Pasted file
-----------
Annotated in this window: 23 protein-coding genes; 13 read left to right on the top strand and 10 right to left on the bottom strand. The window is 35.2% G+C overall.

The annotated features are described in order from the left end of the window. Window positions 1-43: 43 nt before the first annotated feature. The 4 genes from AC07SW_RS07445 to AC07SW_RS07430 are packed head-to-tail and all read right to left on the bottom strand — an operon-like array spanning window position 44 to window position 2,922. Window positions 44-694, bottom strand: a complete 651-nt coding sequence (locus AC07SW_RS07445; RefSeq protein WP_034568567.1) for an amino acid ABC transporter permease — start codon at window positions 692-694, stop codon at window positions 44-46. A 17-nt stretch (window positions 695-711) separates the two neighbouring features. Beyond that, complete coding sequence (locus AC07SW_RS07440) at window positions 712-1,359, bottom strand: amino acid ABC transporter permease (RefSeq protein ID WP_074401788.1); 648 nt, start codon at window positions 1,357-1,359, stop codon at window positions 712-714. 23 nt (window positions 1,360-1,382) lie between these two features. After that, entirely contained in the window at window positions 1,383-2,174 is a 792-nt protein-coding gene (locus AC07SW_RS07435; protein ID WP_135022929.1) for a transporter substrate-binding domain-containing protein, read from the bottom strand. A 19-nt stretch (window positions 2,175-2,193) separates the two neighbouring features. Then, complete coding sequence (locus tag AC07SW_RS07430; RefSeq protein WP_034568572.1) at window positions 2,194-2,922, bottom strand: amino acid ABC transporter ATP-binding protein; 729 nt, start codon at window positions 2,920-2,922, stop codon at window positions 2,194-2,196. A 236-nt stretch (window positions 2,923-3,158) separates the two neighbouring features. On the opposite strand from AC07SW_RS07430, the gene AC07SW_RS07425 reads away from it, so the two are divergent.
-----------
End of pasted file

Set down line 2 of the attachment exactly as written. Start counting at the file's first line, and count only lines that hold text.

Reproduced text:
The annotated features are described in order from the left end of the window. Window positions 1-43: 43 nt before the first annotated feature. The 4 genes from AC07SW_RS07445 to AC07SW_RS07430 are packed head-to-tail and all read right to left on the bottom strand — an operon-like array spanning window position 44 to window position 2,922. Window positions 44-694, bottom strand: a complete 651-nt coding sequence (locus AC07SW_RS07445; RefSeq protein WP_034568567.1) for an amino acid ABC transporter permease — start codon at window positions 692-694, stop codon at window positions 44-46. A 17-nt stretch (window positions 695-711) separates the two neighbouring features. Beyond that, complete coding sequence (locus AC07SW_RS07440) at window positions 712-1,359, bottom strand: amino acid ABC transporter permease (RefSeq protein ID WP_074401788.1); 648 nt, start codon at window positions 1,357-1,359, stop codon at window positions 712-714. 23 nt (window positions 1,360-1,382) lie between these two features. After that, entirely contained in the window at window positions 1,383-2,174 is a 792-nt protein-coding gene (locus AC07SW_RS07435; protein ID WP_135022929.1) for a transporter substrate-binding domain-containing protein, read from the bottom strand. A 19-nt stretch (window positions 2,175-2,193) separates the two neighbouring features. Then, complete coding sequence (locus tag AC07SW_RS07430; RefSeq protein WP_034568572.1) at window positions 2,194-2,922, bottom strand: amino acid ABC transporter ATP-binding protein; 729 nt, start codon at window positions 2,920-2,922, stop codon at window positions 2,194-2,196. A 236-nt stretch (window positions 2,923-3,158) separates the two neighbouring features. On the opposite strand from AC07SW_RS07430, the gene AC07SW_RS07425 reads away from it, so the two are divergent.